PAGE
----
Prior Trustee May Not be Able to Prevent Successor Trustee’s Access to Attorney-Client Communications

//Prior Trustee May Not be Able to Prevent Successor Trustee’s Access to Attorney-Client Communications

Prior Trustee May Not be Able to Prevent Successor Trustee’s Access to Attorney-Client Communications

The California Court of Appeals recently held that a former trustee cannot prevent access to communications between the trustee and his attorney to a successor trustee. Morgan v. Superior Court finds that the attorney-client privilege vests with the “office of the trustee” and not with the person himself.

Here, the Settlor died in 2014. Settlor (Beverly) had three adult children: Thomas, Nancy and John. Thomas succeeded as successor trustee. Nancy filed a Petition to reform or invalidate the Trust on the grounds of lack of capacity, undue influence, and fraudulent misrepresentations. Further, Nancy sought to remove Thomas as successor trustee. As a result of poor accounting among other things, the trial court suspended Thomas as successor trustee and appointed a couple, the Hitchmans as a new successor trustee. The Court ordered Thomas to provide all communications related to the Trust to the Hitchmans. The Court specifically ordered Thomas’ attorney to provide: invoices, billings, fee agreements, copies of checks and wire transfers used to pay any attorney fees and costs. Thomas refused to provide such documents, and appealed the decision.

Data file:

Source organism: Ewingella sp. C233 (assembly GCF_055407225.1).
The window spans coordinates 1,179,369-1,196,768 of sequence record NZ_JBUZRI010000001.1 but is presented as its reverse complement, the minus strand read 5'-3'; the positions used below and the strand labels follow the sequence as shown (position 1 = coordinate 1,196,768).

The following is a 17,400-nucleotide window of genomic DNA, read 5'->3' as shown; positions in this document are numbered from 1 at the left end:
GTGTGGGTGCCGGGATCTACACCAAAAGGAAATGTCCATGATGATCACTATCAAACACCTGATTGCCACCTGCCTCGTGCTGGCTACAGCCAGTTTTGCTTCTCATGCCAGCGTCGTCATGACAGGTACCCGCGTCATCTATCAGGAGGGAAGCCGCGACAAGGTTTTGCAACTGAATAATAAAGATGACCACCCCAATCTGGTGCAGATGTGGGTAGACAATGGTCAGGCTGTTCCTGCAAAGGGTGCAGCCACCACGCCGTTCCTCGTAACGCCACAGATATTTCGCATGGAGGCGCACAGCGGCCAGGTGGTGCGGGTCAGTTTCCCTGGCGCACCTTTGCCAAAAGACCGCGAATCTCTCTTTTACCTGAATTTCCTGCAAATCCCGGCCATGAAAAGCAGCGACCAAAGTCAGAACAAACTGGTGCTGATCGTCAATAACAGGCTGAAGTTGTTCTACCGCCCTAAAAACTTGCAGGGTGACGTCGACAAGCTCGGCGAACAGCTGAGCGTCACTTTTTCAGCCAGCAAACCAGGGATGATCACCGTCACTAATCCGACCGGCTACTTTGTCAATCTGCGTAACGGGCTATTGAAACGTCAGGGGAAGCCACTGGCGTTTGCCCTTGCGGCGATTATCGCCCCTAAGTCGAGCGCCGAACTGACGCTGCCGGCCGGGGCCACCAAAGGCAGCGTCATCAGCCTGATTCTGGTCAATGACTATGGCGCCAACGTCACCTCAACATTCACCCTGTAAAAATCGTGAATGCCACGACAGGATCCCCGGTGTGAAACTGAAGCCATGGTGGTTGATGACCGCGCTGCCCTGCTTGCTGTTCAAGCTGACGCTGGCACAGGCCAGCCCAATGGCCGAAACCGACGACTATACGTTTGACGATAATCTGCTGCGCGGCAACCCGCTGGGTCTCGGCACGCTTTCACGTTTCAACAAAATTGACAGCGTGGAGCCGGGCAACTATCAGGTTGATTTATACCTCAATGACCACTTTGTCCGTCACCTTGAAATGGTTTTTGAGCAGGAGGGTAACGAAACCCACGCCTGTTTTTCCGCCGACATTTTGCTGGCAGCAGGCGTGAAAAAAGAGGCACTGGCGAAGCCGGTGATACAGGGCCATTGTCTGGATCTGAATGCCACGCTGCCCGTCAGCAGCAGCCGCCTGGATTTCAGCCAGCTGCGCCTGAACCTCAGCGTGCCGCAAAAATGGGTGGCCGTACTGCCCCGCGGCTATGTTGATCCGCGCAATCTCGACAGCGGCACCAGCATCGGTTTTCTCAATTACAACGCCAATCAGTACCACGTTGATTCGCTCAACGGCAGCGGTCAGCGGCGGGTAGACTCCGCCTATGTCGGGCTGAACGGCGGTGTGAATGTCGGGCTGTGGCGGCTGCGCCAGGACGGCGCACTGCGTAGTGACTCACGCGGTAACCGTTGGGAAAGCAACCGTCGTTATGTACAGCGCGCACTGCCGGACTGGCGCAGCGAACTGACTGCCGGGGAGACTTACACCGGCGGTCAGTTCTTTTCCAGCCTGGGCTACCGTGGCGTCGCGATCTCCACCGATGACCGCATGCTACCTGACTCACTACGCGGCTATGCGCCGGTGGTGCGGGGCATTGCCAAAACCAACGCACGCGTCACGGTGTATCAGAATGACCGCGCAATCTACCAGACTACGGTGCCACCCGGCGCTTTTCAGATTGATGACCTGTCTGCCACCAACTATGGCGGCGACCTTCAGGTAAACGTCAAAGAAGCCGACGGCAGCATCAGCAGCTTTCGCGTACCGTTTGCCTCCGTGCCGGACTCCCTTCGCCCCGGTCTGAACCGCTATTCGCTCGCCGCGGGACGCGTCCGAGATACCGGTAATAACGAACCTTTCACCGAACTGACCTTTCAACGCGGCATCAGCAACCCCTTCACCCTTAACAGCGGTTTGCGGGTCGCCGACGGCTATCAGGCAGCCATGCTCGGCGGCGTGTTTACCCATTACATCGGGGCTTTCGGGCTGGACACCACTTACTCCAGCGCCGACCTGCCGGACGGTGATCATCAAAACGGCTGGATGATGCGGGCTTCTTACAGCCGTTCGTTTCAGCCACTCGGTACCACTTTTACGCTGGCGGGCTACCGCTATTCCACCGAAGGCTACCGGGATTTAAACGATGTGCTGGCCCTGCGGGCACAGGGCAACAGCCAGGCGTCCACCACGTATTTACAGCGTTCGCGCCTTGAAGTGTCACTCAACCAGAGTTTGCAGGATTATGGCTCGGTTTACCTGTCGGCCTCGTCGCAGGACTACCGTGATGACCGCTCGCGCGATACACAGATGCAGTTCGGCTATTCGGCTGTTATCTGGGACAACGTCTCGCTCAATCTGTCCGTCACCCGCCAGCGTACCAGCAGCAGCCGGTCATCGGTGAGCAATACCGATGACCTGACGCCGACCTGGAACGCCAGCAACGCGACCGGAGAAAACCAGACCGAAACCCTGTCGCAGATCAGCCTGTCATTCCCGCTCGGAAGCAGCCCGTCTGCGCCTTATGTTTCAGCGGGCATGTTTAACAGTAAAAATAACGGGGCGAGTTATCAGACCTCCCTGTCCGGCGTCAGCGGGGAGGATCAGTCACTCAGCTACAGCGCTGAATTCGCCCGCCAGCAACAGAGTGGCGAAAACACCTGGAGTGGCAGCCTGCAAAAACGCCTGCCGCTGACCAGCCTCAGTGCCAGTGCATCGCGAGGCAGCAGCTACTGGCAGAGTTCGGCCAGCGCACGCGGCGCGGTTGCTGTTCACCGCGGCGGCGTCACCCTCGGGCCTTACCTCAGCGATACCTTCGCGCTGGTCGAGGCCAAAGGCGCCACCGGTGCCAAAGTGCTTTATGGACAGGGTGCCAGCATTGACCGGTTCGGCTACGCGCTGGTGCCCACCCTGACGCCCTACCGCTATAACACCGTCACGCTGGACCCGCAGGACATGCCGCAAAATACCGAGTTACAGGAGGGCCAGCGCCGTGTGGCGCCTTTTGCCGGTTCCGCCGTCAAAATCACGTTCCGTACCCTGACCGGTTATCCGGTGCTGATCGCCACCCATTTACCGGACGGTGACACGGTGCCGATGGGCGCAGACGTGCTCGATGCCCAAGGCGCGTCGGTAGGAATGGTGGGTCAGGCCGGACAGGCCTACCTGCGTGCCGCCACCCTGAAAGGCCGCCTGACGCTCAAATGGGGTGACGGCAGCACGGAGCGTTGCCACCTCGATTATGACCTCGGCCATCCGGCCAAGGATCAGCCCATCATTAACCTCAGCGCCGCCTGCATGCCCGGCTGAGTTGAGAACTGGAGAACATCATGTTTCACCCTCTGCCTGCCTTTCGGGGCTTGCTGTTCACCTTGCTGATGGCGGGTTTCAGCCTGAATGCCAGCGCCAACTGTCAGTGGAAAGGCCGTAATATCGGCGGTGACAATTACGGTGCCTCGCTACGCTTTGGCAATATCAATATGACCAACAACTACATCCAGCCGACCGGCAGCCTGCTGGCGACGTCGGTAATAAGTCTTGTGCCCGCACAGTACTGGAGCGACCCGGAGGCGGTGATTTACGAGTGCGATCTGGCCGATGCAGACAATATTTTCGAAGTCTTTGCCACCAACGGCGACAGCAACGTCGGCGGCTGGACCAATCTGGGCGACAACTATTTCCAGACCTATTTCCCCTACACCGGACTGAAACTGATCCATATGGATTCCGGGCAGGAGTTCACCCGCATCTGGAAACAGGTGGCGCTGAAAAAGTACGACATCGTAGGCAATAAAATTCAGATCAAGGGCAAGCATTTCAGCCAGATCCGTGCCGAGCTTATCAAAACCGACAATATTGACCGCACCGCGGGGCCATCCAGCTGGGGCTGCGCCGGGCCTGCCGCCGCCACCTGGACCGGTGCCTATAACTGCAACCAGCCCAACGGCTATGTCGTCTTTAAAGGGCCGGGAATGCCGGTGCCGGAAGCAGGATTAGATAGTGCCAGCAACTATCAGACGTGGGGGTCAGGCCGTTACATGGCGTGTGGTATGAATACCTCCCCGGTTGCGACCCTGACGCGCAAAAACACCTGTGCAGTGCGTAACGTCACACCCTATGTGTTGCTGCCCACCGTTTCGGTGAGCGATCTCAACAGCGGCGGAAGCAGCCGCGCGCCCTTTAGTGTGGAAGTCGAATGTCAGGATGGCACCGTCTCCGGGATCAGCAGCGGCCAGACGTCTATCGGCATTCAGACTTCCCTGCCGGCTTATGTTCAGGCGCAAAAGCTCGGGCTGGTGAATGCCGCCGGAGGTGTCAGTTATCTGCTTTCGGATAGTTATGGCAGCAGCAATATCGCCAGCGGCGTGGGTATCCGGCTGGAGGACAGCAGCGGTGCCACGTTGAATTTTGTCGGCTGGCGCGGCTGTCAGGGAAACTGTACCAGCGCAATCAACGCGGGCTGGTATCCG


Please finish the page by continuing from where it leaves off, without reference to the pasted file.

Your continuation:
The Court of Appeals found that such communications could be disclosed because Thomas was using his attorney to get advice in his personal capacity as a beneficiary and how to use Trust assets for his personal benefit. The Court reasoned that if Thomas had separate counsel for his personal interests, those communications might be confidential. However, when Thomas’ attorney advised him on both matters in Thomas’ role as successor trustee and as a beneficiary, such communications were not privileged.

This case is important to reflect in what role an attorney is hired. If hired as a trust attorney, then the communications are available to the next trustee. However, if a trustee hires an attorney for his capacity as a beneficiary such communications would be privileged.

Marinaccio Law represents clients on a variety of trust matters, including contests, administration, and drafting. Please contact Anthony if you have any questions regarding a Trust at 818-839-5220.

 

By | 2018-06-05T15:18:07+00:00 June 5th, 2018|Estate Planning|Comments Off on Prior Trustee May Not be Able to Prevent Successor Trustee’s Access to Attorney-Client Communications